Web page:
Egypt's anti-terror law stirs criticism for enshrining repression

Ayat Al Tawy , Tuesday 18 Aug 2015

Egypt's semi-governmental National Council for Human Rights and the country's Journalists Syndicate say the bill curtails freedoms, designed to crush dissent

Bedouins test weapons in mountainous region of central Sinai. (Photo: Reuters)

Egypt's rights campaigners have voiced concern over a new anti-terror law that they say would roll back freedoms and muzzle dissent under the pretext of fighting terrorism.

The new law sets a broad definition of terrorism, stipulating stiffer prison terms for terror-related offences.

It also adds provisions that widen the power of security forces and shield them from prosecution and imposes heavy fines on journalists who contradict the state's version of militant attacks.

Authorities claim the bill, signed into law late Sunday by President Abdel Fattah El-Sisi, will help crush a mounting Islamist insurgency spearheaded by an Islamic State group affiliate which has battered the country over the past two years.

The government sought to pass the law after El-Sisi pledged a tougher legal system in July following the assassination of the country's top public prosecutor Hisham Barakat in a car bombing, the highest ranking state official to be killed in years.

The law lays down an array of terror crimes, including the use of force, threatening or terrorising individuals, "disturbing public order" and "undermining national unity, social peace and national security."

Also included is targeting state or public property or obstructing authorities, charges which hundreds of peaceful protesters have previously been jailed for.

"This way, every citizen is accused of terrorism until proven otherwise," Kamal Abbas, a member of Egypt's semi-official National Council for Human Rights (NCHR), told Ahram Online.

"The bill's extremely loose definition of terrorism could harness it to inhibit any democratic practice, including the right to protest, assembly and association," Abbas said.

"It enshrines a repressive policy under the cover of fighting terrorism," he added.

Abbas said the bill was ratified without being reviewed by NCHR, something that contravenes the country's national charter which stipulates that the council should be consulted on rights legislation. 

It prescribes a penalty of life in jail or death for forming or leading what the government deems a "terrorist group" and life in prison for financing such groups. Membership in "terrorist groups" will be punishable by a minimum of 10 years in jail.  

Promoting terrorist acts with words, writing or by any other means would carry a five-seven year jail sentence, while creating or using websites that promote ideas that call for carrying out such acts would lead to at least a five-year sentence.

El-Sisi has signed off several laws by decree as the country has been without an elected legislature since 2012 when a court dissolved the main chamber.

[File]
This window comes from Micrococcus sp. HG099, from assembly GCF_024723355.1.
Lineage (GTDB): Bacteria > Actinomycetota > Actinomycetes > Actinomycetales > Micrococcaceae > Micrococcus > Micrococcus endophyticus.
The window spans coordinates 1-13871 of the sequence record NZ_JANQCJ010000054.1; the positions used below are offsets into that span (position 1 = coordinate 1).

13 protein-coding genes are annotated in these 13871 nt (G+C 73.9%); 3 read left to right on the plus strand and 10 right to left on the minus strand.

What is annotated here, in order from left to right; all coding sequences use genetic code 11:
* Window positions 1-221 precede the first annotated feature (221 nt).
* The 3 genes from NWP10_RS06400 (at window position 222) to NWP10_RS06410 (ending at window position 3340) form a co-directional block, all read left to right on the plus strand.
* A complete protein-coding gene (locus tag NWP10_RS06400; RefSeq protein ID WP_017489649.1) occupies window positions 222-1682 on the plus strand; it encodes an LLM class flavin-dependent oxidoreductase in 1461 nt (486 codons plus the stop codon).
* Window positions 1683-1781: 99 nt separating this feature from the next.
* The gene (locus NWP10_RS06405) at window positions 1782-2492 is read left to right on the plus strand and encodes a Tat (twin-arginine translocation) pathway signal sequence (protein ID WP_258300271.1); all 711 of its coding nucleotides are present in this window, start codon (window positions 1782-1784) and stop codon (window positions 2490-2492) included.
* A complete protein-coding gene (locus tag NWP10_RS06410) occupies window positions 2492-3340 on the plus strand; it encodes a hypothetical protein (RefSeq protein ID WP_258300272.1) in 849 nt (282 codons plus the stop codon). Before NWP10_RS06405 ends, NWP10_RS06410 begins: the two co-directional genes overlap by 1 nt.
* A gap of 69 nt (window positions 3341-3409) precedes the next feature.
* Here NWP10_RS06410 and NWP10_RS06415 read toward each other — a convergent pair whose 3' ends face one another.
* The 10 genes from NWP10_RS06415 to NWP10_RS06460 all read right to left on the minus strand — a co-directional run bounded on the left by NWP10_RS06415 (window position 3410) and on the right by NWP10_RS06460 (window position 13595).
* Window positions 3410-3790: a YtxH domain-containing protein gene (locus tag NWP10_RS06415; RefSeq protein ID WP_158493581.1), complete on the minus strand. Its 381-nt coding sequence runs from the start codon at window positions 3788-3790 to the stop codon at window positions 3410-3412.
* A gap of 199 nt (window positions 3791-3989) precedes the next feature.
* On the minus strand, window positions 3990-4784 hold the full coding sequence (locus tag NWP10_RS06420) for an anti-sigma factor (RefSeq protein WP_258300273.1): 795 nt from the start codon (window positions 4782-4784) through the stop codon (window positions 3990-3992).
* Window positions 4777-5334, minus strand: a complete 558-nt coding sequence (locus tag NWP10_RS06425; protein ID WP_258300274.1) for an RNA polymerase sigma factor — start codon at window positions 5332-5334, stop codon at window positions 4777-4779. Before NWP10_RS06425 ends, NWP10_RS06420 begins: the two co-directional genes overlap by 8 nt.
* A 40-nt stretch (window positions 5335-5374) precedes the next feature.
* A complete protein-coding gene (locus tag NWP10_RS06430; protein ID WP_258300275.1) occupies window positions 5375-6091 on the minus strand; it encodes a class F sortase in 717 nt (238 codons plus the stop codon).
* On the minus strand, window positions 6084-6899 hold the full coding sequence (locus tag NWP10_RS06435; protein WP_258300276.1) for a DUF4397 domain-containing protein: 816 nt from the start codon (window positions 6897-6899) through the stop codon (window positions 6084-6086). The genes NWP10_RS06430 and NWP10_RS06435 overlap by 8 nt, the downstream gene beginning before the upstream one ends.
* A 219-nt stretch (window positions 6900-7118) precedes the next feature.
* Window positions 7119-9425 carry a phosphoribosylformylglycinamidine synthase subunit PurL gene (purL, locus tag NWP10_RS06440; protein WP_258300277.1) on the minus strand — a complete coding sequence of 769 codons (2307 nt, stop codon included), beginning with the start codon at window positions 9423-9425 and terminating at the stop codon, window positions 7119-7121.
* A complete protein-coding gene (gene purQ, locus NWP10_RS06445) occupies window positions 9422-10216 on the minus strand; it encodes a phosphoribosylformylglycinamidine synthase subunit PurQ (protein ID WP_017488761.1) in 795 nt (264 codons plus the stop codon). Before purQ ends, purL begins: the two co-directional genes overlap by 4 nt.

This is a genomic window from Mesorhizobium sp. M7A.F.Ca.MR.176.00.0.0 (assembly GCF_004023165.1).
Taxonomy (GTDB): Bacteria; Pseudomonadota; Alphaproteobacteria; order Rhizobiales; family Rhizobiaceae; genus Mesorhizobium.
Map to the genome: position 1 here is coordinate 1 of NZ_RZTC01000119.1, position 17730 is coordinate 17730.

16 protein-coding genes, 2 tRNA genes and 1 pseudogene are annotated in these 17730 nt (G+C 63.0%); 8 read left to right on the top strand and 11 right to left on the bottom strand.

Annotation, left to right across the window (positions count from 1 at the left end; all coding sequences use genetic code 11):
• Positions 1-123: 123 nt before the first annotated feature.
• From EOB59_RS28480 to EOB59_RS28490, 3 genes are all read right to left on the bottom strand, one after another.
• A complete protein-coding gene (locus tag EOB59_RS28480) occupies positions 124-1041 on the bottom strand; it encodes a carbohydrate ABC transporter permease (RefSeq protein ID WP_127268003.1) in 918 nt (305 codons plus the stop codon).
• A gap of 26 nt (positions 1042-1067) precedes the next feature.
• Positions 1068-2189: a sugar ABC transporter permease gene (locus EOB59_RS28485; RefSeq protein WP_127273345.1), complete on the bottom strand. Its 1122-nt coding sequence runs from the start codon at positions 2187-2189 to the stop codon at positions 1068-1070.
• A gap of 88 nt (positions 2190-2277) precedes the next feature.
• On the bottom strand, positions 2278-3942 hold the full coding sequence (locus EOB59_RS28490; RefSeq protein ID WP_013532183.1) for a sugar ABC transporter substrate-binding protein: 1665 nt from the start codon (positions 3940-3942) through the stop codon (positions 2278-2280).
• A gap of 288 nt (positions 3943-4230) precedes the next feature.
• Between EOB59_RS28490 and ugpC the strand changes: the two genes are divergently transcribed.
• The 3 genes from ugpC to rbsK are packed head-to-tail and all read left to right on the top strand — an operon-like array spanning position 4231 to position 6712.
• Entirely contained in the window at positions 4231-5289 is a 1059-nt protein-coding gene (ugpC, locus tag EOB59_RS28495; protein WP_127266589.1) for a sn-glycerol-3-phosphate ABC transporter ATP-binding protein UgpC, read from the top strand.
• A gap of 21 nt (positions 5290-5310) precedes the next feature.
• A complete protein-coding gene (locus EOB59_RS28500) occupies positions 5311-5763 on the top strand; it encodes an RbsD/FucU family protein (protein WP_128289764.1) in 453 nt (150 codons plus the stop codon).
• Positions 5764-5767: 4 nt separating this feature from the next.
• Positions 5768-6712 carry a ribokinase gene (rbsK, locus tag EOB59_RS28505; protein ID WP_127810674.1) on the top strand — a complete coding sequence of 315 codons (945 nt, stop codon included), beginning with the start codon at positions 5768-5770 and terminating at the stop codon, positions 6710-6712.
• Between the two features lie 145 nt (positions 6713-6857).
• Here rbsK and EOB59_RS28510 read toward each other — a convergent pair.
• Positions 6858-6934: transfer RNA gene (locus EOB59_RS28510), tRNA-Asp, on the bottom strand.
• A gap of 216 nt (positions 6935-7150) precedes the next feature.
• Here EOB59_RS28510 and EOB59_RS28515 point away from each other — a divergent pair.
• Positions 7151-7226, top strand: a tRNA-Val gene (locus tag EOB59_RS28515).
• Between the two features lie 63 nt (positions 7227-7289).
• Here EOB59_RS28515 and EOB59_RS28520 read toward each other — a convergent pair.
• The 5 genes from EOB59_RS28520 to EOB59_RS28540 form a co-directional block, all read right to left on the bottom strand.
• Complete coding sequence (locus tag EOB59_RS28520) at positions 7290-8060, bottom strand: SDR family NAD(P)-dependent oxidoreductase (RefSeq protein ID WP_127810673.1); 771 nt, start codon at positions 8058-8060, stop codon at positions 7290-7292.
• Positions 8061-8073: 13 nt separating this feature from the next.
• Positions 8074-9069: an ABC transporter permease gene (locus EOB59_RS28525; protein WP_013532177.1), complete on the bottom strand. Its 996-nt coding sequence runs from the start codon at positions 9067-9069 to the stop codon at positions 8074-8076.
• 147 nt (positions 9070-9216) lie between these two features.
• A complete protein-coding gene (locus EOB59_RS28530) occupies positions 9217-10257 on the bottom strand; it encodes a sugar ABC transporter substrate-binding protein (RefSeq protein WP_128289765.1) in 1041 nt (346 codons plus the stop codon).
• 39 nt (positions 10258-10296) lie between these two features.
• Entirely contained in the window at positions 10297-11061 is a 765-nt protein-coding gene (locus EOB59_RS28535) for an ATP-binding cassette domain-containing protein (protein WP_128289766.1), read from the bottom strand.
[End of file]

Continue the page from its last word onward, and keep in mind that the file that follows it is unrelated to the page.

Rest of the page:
The 54-article bill shields its enforcers -- including the military and police -- from legal culpability if they use what it defines as "necessary and proportionate" force in performing the duties or facing a "real and imminent threat."

"This gives a carte blanche to security forces to kill," Abbas said.

"[Police] will be protected against prosecution in case their brutality leads to injury or death," he added.

Police violence and human rights abuses helped ignite the 2011 revolt that swept long-time autocrat Hosni Mubarak from power. Pro-democracy activists say that security forces have since increasingly acted with impunity.

Critics also say the law will trample on media and press freedoms, imposing hefty fines ranging from LE200,000 to LE500,000 ($25,500 to $64,000) on journalists for reporting information that contradicts the state's narrative on militant attacks or security operations against jihadists.

A previous draft prescribed imprisonment for offenders but was reviewed following a chorus of local and international disapproval.

"This will not only infringe on journalists' rights to unbiased and accurate information but will effectively land them in jail for failing to pay a fine far beyond the means of most journalists and news organisations," Karem Mahmoud, head of the legislative committee of Egypt's Journalists Syndicate, told Ahram Online.

The law also allows courts to prevent reporters convicted of such an offence from "practicing their profession for no more than a year," something Mahmoud argues to be unconstitutional. The only entity entitled to implement such measure, he says, is the press syndicate.

The new law also allows existing courts to establish special circuits to swiftly process terrorism-related cases.

Despite criticism from rights advocates, the law has been hailed by many Egyptians who long for stability after years of turmoil in the Arab world's most populous state. They argue that it would help restore security and order.

Egypt has been battered by unrest since the July 2013 ouster of Islamist president Mohamed Morsi, which unleashed a deadly militant insurgency and a state crackdown on Islamists.

Thousands of Islamists, as well as secularist and liberal activists, have since been jailed and hundreds have been sentenced to death in mass trials that have sparked international outcry.

An Islamic State group branch in Egypt is sponsoring a deadly campaign that has killed hundreds of police and troops over the past two years.

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